Field, usage, and region.
Labels used to identify special fields, levels of usage, and geographic regions are given in small capital letters at the beginning of the sense to which they apply (haz1, hartura, hato1). As a general rule, labeled senses will appear after unlabeled ones. When several senses require the same label, they are grouped together in the entry and the label is not repeated. Regional meanings are placed after all other senses for a particular part of speech and are grouped by general region first, then specific countries. Note that field, usage, and regional labels used in the main body of the entry do not apply to the idioms and phrases that follow the bold diamond.

Discrimination of Senses
When a word is defined with more than one sense for a particular part of speech, the various senses are distinguished by means of an identifying word or phrase in Spanish known as a discrimination. Discriminations are in italic type in parentheses immediately preceding the sense to which they apply (hartar). In many cases a discrimination will simply be an approximate synonym of the entry word. However, discriminations may also take the form of a prepositional phrase or, for verbs, a common subject or object which identifies the sense being defined.

As is customary in bilingual dictionaries, words are translated wherever possible by a direct equivalent rather than a lengthy definition (gramática). In many cases two synonymous equivalents, separated by a comma, are provided for a particular sense. Different senses are separated by a semicolon and are distinguished by a combination of italic discriminations or small capital labels. Equivalents are given in the appropriate part of speech and reflect the same level of usage as the sense they define. British variants are labeled in parentheses (gramo). An italic or is used to indicate a variation in the phrasing of an equivalent in which one or more words are not repeated but are assumed to apply to both phrasings (gramilla).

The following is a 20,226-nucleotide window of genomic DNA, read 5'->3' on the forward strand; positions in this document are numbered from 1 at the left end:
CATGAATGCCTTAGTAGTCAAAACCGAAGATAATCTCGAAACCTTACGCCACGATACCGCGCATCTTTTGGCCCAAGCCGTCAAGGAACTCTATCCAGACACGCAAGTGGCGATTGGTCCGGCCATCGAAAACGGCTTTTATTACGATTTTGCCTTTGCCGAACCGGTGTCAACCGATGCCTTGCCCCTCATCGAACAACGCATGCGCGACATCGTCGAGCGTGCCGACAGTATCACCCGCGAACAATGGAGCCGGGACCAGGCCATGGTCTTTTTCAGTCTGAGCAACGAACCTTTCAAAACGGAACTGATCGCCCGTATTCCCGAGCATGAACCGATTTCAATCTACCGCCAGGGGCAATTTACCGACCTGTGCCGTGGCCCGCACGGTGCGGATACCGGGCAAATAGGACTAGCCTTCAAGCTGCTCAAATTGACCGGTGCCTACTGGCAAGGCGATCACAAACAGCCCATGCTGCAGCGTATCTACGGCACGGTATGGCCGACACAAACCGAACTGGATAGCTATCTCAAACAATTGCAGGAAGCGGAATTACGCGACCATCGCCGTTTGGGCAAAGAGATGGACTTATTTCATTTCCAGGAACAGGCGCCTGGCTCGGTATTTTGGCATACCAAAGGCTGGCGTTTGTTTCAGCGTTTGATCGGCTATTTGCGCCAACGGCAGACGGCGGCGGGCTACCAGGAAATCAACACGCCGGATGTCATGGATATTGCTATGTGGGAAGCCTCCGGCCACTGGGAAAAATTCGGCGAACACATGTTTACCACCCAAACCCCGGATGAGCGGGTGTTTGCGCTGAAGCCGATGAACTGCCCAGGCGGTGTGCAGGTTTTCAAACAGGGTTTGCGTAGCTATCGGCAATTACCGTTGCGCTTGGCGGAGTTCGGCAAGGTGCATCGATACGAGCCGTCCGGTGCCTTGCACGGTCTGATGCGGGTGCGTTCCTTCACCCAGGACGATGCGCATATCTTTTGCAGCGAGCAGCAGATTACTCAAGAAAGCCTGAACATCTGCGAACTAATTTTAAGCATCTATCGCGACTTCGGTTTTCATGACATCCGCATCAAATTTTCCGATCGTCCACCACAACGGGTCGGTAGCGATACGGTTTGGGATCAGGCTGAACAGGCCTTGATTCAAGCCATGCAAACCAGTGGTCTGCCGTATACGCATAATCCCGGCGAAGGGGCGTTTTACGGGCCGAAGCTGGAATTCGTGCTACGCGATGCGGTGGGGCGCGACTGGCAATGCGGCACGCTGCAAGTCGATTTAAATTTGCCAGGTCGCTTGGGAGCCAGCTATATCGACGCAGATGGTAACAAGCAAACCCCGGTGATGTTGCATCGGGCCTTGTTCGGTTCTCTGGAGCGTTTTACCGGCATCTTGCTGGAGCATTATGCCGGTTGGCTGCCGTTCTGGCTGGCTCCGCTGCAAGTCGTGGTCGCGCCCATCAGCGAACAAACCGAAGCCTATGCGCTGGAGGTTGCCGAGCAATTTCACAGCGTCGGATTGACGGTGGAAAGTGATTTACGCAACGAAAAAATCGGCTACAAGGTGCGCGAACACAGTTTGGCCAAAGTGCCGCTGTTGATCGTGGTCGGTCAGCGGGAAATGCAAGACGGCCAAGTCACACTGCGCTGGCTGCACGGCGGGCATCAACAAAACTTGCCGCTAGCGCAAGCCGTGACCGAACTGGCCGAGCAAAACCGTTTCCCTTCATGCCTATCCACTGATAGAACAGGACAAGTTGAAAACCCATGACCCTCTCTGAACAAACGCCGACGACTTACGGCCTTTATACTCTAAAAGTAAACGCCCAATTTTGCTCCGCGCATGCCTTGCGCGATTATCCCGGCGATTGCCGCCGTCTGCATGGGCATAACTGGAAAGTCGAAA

Elaboration of Equivalent
Additional information about an equivalent is provided, when appropriate, in parentheses immediately following the equivalent (hastío, hatear). Elaborations are of three general types:

  • Optional words or phrases that offer a fuller version of the equivalent:
    ma·jal m. shoal, school (of fish).
  • Appropriate objects for transitive verbs or subjects for intransitive verbs:
    de·ci·dir tr. (resolver) to decide, resolve (a matter); ...
    mos·car·de·ar intr. to lay eggs (queen bee); ...
  • Explanations of obscure equivalents:
    gua·ji·ro, -ra ... f. MUS. guajira (peasant song).
Thousands of example sentences and phrases have been included throughout the Dictionary to illustrate the idiomatic use of entry words. Examples and their translations are enclosed within angle brackets following the sense to which they apply (harinero, -ra and hasta).

Idioms and Phrases
Common idioms and phrases containing the entry word are listed as run-on entries at the appropriate part of speech. The first run-on is introduced by a bold diamond () (haz2). Additional items follow in alphabetical order and are separated by bold bullets (•). As with examples, the entry word is abbreviated to its initial letter unless there is any variation in spelling, in which case it is written in full. Two-letter entry words are not abbreviated.

Usage Notes
Brief notes are occasionally provided at the end of an entry to explain a point of grammar or usage. Usage notes follow the entire entry regardless of the part of speech to which they refer.